Sample Memorandum Language
The following may be included in the memorandum to a judge accompanying a motion to quash a subpoena as permitted by Minnesota Rules of Civil Procedure, Rule 45.
State the entity you represent and identify the data requested by subpoena. Identify the classification of the data and the statute making the data not public.
Example language:I represent the Department of Administration. The Commissioner of Administration received a subpoena duces tecum requiring that he produce data documenting sick leave used by each department employee due to the H1N1 virus. The data are classified as private under Minn. Stat. § 13.43, subd. 4. Thus, the Commissioner cannot produce the data in response to the subpoena without violating state law. I submit this memorandum and ask that the subpoena be quashed or an order be issued by the Court authorizing the Commissioner to release the data.
Statement of Facts and Procedural History
Provide any additional detail about the facts and the basis for the subpoena.
Explain to the Court the options of quashing the subpoena or issuing a court order. Include the balancing test in Minnesota Statutes, section 13.03, subdivision 6.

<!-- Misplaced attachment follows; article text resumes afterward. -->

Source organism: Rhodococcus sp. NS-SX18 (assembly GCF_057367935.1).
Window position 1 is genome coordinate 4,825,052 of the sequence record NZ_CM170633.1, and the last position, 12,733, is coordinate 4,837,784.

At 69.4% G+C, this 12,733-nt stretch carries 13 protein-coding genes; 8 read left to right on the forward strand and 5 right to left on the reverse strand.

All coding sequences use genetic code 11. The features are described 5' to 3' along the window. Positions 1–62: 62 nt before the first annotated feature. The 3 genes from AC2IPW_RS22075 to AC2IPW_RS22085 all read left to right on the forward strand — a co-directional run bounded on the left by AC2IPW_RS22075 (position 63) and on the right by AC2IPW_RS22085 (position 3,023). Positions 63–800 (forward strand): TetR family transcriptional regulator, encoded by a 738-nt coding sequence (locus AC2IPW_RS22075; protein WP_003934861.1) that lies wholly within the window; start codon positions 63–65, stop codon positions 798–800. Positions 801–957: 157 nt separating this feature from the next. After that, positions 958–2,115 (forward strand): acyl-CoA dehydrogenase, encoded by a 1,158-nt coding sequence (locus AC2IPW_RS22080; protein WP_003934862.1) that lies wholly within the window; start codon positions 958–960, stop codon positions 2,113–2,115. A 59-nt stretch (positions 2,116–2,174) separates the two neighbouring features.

Example language: Pursuant to Minn. R. Civ. P. 45.03(c), the Court shall quash a subpoena if it requires “disclosure of protected matter.” As the subpoenaed data are classified as private under Minn. Stat. § 13.43, the data are “protected matter.”
If the Court chooses not to quash the subpoena, it must perform an in camera review of the data to determine whether the data are releasable and conduct the balancing test required by Minn. Stat. § 13.03, subd. 6. See Montgomery Ward & Co. Inc. v. County of Hennepin, 450 N.W.2d 299, 306 (Minn. 1990); Erickson v. MacArthur, 414 N.W.2d 406 (Minn. 1987); State v. Renneke, 563N.W.2d 335 (Minn. App. 1997).
If the Court determines that the data are releasable and the interests of those seeking the data outweigh the interests of keeping the data private pursuant to Minn. Stat. § 13.03, subd. 6, the Court should issue a protective order limiting further dissemination of the data, as it deems appropriate. See also Erickson at 409-10.